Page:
topographic maps. a map that shows the surface features of the earth (natural and built)
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Post on 18-Dec-2015
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- Slide 1
- Topographic Maps
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- A map that shows the surface features of the earth (natural and built).
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- The diagram on the left is a view from the side (cross profile view) such as you would see from a ship offshore. The diagram at right is a view from above (map view) such as you would see from an airplane flying over the island. The diagrams below show an island that is getting flooded as we raise the water level 10 ft above the original sea level.
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- Interpreting a Topographic Map: Question #1: What are you looking at? The Title found in the top right hand corner of the map, and is called a quadrangle- because its a 4 sided area of land Legend/Key- found at the bottom of the map & shows natural and constructed features on the map
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- Latitude & Longitude Latitude and longitude is only fully written in the corners of the map. Along the edges of the map only the minutes are written. The map reader must realize that 20' latitude on this map is actually 40 20', because 20' lies in between 40 15' and 40 30'.
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- Common Elements of a Topo Map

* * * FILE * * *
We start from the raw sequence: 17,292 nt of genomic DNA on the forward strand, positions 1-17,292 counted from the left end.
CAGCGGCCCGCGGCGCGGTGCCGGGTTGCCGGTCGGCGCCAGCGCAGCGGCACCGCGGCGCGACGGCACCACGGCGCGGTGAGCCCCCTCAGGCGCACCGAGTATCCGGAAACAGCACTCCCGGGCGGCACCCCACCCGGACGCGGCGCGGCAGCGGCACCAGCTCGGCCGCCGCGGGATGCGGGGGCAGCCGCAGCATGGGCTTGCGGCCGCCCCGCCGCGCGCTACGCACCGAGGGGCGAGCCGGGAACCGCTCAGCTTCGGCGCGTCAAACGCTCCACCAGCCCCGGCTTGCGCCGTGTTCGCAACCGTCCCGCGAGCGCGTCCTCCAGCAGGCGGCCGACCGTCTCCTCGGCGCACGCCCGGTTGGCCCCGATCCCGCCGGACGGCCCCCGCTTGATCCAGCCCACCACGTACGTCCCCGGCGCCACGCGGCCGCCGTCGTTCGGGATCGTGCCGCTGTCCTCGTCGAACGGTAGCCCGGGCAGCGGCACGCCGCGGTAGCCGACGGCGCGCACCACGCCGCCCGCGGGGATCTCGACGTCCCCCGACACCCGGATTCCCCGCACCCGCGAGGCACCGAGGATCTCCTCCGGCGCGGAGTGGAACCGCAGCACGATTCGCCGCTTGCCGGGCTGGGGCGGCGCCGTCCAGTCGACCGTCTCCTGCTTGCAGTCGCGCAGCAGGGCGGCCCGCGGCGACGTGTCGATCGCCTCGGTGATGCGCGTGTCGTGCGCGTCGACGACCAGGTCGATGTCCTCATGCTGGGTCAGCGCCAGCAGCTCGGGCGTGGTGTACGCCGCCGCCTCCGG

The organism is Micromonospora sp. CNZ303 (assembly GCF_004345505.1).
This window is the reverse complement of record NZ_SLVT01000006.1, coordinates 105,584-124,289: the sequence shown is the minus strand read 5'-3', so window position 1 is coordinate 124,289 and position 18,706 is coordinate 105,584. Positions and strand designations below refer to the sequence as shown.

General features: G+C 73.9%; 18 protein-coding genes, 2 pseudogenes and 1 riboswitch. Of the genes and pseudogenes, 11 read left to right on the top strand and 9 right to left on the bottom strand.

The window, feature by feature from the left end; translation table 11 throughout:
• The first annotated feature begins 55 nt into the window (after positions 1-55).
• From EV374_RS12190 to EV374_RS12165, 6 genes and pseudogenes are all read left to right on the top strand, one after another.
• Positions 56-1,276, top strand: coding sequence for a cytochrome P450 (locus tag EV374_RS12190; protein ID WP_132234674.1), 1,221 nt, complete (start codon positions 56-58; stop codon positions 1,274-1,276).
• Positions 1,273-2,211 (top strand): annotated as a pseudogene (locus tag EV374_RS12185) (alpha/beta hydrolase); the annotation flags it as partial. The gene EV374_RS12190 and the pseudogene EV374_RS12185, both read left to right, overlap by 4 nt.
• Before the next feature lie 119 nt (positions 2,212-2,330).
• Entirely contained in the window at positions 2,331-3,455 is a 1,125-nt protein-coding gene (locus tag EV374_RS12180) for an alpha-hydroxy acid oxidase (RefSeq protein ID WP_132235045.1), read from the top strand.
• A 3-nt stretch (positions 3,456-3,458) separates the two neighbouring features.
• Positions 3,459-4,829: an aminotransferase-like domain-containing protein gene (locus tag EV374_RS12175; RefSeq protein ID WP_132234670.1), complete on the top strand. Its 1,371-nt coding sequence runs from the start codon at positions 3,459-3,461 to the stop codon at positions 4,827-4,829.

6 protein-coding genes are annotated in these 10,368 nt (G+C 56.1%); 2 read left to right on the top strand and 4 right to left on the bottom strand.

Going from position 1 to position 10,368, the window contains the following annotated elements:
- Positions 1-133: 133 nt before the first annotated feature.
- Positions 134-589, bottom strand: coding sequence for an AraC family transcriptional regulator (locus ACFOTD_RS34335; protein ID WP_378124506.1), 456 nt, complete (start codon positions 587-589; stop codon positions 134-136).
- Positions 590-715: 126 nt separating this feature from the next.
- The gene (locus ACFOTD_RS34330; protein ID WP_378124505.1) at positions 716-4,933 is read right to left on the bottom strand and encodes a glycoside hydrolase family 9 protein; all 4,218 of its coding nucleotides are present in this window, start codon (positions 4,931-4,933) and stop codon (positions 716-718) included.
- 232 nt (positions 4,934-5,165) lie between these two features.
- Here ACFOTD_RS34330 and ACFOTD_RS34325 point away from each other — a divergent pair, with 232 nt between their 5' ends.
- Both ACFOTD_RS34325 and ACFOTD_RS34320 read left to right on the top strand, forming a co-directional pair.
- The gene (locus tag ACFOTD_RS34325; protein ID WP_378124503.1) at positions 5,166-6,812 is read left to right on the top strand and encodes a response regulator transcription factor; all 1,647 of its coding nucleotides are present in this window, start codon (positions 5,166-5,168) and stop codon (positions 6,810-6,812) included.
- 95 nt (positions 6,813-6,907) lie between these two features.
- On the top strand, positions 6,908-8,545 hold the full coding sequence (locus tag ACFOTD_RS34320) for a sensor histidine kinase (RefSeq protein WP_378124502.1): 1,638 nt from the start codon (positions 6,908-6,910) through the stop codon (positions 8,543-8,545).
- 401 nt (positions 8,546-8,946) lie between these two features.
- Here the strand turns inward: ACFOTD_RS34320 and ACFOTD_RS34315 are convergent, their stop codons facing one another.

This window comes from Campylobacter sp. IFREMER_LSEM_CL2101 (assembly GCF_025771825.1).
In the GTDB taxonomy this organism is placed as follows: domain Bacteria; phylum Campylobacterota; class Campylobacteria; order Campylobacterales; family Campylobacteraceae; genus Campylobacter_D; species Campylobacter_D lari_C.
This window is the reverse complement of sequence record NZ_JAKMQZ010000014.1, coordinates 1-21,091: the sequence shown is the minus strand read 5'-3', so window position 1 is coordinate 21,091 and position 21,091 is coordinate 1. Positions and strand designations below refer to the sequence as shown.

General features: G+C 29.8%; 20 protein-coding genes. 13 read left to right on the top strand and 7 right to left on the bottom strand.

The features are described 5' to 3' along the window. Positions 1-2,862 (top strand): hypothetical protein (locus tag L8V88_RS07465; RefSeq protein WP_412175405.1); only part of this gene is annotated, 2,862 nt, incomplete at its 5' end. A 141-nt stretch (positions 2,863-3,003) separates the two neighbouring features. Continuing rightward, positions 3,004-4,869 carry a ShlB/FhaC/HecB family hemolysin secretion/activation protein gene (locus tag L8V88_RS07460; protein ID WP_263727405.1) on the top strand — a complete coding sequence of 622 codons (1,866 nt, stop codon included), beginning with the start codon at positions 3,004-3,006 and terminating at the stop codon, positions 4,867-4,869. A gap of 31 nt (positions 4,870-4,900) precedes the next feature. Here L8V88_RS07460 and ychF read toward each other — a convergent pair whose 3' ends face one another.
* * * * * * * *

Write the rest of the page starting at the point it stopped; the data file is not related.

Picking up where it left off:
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- Question #2: What distance is the map showing you? Scale -found at the bottom of the map. Its the relationship between distance on the map and distance on the ground (real life) Fractional scale: ex: 1:24,000 1 unit of measurement on the map (ex: 1 inch or 1 cm) represents a certain number (in this case, 24,000) of the SAME units on the ground Graphic scale: shows a measure line with units
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- Question #3: What is the elevation being shown? Elevation- height above (mean) sea level Contour lines are used to show changes in elevation. Each contour line connects points on a map that have the same elevation. Contour intervals- the difference in elevation between one contour line and the next. The contour interval for each map is always found somewhere on the map, usually at the bottom.
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- Contour interval is based on: The size of the map The relief of the land Relief- the difference in elevation between the highest and lowest points on the map. Index contours contour lines that are marked in bold, with the elevation written right on them. Usually, every 5th contour line is an index contour Benchmarks: show exact elevations on the map, marked with either an X and the elevation, or a BM and the elevation
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- Rules for contouring: Contour lines must be continuous (concentric/closed). The lines NEVER split or branch. The elevation of all areas along the same contour line is the same. When contour lines cross a river or stream they form a U or V shape, pointing upstream. Widely spaced contour lines show a gradual slope Closely spaced contour lines show a steep slope (contour lines that are almost touching show a very steep slope or cliff) Hills are shown with concentric, closed contour lines Contour lines may never overlap. Depressions are notes with hachures, which point down in elevation.
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